I subscribe to the New York Review of Books and deeply appreciate the in-depth essays there. Often a review will address several books on the same subject, going into very helpful detail on how they cover the subject and, perhaps, what each one leaves out. There are also essays that are not book reviews, such as those by Tony Judt, published over a long period and at last, thank heaven, collected into a book. But book reviews are the stock in trade of the periodical, so it’s natural to find books advertised throughout each issue, and skimming through the publishers’ ads is part of my pleasure, as much as it is attention to my business.
Well, imagine my amazement and delight to find that NYRB itself has republished Beyond the Paw Paw Trees! Hurrying to place an order, I was even more amazed and delighted to see that The Silver Nutmeg will be re-released in April of 2012! My cup runneth over! And my son’s cup runneth over, too, because how could a reader have a child and not inflict her favorite books on him at an early age? I made a lot of mistakes as a mother, but Palmer Brown was not one of them!
If you followed the first link in this post and read my old one through the comments section, you found my synopsis of the setup for the action of The Silver Nutmeg, but I know not everyone follows links (I don’t always do it myself), so I’m going to insert my long comment on the story here:
What is THE SILVER NUTMEG about? Oh, my!
Well, things are not at their rosiest for Anna Lavinia. Life is never quite right when her father is away, and this time drought has even her pets drooping. The well is dry, and Anna Lavinia must make repeated trips to the spring for water as her mother puts up spicy green paw paw preserves so as not to waste the paw paws that fell from the tree before they could ripen.
Uncle Jeffrey’s visit is a pleasant diversion. His relationship to the family is a little vague, “twice removed,” though he won’t say from where, but he brings spices and songs and gifts.
Before he left on his trip, Anna Lavinia’s father had begun making a hole in the stone wall surrounding their garden. The purpose of the opening was to broaden Anna Lavinia’s horizon and give her a point of view. Through the opening she could see a small wooded hill. On top of the hill was a dew pond. How many hills have a dew pond on top? Her point of view was something special.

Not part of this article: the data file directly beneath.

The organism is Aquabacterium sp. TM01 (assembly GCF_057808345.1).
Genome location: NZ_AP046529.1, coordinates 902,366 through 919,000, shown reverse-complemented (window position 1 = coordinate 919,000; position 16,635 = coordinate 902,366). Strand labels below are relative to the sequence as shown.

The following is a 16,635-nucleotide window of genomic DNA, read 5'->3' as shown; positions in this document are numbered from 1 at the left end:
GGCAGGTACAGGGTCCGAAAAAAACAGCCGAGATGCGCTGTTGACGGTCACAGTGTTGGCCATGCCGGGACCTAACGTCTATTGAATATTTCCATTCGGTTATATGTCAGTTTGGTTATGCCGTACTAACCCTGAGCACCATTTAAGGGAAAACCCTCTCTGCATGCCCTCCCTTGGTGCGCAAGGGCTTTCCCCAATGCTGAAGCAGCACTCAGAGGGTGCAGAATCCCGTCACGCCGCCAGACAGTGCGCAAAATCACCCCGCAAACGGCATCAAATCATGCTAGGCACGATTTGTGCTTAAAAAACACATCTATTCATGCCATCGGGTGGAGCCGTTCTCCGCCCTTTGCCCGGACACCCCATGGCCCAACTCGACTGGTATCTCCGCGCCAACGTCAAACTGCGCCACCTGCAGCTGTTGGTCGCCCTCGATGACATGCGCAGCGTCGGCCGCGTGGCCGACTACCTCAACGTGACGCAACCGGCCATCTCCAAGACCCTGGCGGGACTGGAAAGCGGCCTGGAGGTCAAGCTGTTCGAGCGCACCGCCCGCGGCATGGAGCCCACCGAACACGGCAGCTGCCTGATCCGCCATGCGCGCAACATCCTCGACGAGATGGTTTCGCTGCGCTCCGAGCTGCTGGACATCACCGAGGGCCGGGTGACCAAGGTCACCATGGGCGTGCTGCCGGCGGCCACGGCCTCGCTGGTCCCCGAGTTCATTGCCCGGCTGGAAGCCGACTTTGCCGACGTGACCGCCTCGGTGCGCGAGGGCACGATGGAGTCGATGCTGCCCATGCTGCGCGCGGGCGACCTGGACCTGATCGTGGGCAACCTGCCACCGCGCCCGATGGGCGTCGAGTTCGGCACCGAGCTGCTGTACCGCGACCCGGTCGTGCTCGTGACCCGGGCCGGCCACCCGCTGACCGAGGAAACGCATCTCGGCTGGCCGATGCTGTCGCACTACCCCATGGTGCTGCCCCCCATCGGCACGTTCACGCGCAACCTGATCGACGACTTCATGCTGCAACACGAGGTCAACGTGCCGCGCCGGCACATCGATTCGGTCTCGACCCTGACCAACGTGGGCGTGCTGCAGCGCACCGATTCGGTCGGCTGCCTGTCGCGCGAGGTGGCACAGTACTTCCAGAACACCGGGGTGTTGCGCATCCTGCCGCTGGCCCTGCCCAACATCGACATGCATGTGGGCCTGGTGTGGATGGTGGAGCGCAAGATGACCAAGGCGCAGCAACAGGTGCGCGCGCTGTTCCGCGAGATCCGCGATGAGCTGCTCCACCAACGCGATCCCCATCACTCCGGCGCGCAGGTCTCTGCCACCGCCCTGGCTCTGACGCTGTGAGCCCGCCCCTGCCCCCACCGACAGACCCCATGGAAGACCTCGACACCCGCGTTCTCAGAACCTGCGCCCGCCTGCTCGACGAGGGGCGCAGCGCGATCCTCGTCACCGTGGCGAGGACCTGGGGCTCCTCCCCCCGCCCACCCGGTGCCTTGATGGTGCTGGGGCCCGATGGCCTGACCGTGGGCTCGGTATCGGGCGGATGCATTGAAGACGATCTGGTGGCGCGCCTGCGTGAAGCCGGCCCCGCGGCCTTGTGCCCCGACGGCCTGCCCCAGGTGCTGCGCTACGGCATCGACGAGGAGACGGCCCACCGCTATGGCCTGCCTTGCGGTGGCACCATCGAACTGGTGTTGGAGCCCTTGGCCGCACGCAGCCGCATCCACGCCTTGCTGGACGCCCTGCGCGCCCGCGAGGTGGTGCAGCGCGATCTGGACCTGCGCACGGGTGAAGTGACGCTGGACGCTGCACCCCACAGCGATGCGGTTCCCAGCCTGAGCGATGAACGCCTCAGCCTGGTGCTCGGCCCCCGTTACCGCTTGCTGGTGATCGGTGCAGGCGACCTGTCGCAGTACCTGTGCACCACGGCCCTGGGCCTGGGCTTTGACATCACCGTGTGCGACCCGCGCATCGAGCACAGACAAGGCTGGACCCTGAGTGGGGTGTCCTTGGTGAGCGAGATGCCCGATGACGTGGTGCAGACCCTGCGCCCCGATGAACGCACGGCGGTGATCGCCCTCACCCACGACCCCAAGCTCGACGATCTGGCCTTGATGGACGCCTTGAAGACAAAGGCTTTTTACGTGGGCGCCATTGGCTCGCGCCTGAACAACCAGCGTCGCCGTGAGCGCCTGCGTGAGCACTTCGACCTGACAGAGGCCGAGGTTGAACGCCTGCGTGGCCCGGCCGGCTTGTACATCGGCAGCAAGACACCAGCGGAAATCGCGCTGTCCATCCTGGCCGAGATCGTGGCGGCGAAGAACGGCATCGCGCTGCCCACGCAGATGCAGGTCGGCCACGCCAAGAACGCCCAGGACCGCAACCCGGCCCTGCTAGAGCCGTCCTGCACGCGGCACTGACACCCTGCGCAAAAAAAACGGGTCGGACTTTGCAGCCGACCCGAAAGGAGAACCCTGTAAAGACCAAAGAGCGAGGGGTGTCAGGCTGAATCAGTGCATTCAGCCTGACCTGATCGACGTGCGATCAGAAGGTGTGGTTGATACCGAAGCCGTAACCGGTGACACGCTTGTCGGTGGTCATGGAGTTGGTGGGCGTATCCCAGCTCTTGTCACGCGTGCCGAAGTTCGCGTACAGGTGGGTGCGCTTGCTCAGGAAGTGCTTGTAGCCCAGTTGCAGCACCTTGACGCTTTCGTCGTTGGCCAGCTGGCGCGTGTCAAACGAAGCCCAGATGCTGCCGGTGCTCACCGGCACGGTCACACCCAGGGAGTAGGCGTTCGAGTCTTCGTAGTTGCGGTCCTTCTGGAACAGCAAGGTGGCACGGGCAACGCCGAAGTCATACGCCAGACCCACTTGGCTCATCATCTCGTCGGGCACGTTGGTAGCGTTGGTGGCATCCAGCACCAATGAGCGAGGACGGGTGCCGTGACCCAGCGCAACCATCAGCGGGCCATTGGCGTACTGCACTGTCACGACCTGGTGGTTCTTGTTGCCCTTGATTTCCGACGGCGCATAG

When Anna Lavinia visits the dew pond, she learns the truth of the old saying, “Still waters run deep.” There is another world on the other side of the still water! A boy on the other side invites her to jump, assuring her that if the water is still she can get through without getting wet. She jumps, and thus begin her adventures in a world without gravity, where people and objects are attached to earth by the tingle as long as they are touching the ground or something that is touching the ground.
But the workmen were going to drain the pond to irrigate the parsnip field! How will Anna Lavinia get home again? And who was Aunt Cornelia’s lover, and will he ever return?
This is the beginning of what the story is “about,” and I feel it tells nothing at all. The charm is in the very specific language, the songs and rhymes, the drawings, the faces of Anna Lavinia and the other characters, the details of the animals, and so on and so forth. It is truly a magical book.
(You’ll have to look at the old post if you want to see a picture of the cover of my copy of The Silver Nutmeg because it is currently on loan to a friend. Needless to say, she is a very good friend, tried and true, for me to let this precious book out of my house and into her hands.)
Well, I couldn’t wait to send the glad tidings about next year’s reprint availability of The Silver Nutmeg to my son, who thoroughly understood and shared my joy. He wondered if that would mean Beyond the Paw Paw Trees would be reprinted, too, and when I told him it’s already available he wondered if he could put in a request for a late birthday present. (I’m thinking it might be an early Christmas present, since he will be visiting soon.) Then he sent me a link to a wonderful blog post from Pittsburgh, which you should definitely follow if you love books, even if you’ve never heard of Palmer Brown, because the serendipity of this blogger’s story will make you smile happily and put a rainbow into your day.
Until you discover or rediscover the stories of Anna Lavinia for yourself, here at left is a little illustration of her precious book, “Songs From Nowhere,” and here below are the front and back of the lovely, lovely newly reprinted Beyond the Paw Paw Trees. Oh, lucky me, to be a bookseller! I can hardly wait to introduce people to these magical tales!